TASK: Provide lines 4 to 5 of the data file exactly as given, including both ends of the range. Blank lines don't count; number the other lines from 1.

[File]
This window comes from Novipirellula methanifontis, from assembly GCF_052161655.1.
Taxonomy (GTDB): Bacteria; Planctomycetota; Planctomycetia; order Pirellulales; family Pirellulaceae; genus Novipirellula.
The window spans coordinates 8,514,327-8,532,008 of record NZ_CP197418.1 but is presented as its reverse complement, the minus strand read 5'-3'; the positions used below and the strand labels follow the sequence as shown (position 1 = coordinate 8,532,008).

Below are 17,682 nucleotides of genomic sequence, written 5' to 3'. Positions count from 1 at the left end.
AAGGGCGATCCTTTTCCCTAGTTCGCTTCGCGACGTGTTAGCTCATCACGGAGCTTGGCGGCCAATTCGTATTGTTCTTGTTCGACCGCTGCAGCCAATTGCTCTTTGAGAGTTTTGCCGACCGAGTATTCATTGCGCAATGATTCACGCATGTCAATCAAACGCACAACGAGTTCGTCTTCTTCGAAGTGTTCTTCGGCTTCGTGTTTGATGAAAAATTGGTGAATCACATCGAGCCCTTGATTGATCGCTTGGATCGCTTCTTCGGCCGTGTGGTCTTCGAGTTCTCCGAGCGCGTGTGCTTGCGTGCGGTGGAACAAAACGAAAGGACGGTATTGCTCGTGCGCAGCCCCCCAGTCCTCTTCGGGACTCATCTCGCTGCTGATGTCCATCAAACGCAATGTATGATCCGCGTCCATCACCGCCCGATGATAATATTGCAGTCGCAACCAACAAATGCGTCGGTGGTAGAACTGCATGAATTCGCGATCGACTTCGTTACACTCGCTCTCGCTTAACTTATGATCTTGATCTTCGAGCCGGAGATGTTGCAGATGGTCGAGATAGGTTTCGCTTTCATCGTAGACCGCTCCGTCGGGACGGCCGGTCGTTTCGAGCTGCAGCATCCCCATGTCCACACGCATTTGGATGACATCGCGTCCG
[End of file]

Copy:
Below are 17,682 nucleotides of genomic sequence, written 5' to 3'. Positions count from 1 at the left end.
AAGGGCGATCCTTTTCCCTAGTTCGCTTCGCGACGTGTTAGCTCATCACGGAGCTTGGCGGCCAATTCGTATTGTTCTTGTTCGACCGCTGCAGCCAATTGCTCTTTGAGAGTTTTGCCGACCGAGTATTCATTGCGCAATGATTCACGCATGTCAATCAAACGCACAACGAGTTCGTCTTCTTCGAAGTGTTCTTCGGCTTCGTGTTTGATGAAAAATTGGTGAATCACATCGAGCCCTTGATTGATCGCTTGGATCGCTTCTTCGGCCGTGTGGTCTTCGAGTTCTCCGAGCGCGTGTGCTTGCGTGCGGTGGAACAAAACGAAAGGACGGTATTGCTCGTGCGCAGCCCCCCAGTCCTCTTCGGGACTCATCTCGCTGCTGATGTCCATCAAACGCAATGTATGATCCGCGTCCATCACCGCCCGATGATAATATTGCAGTCGCAACCAACAAATGCGTCGGTGGTAGAACTGCATGAATTCGCGATCGACTTCGTTACACTCGCTCTCGCTTAACTTATGATCTTGATCTTCGAGCCGGAGATGTTGCAGATGGTCGAGATAGGTTTCGCTTTCATCGTAGACCGCTCCGTCGGGACGGCCGGTCGTTTCGAGCTGCAGCATCCCCATGTCCACACGCATTTGGATGACATCGCGTCCG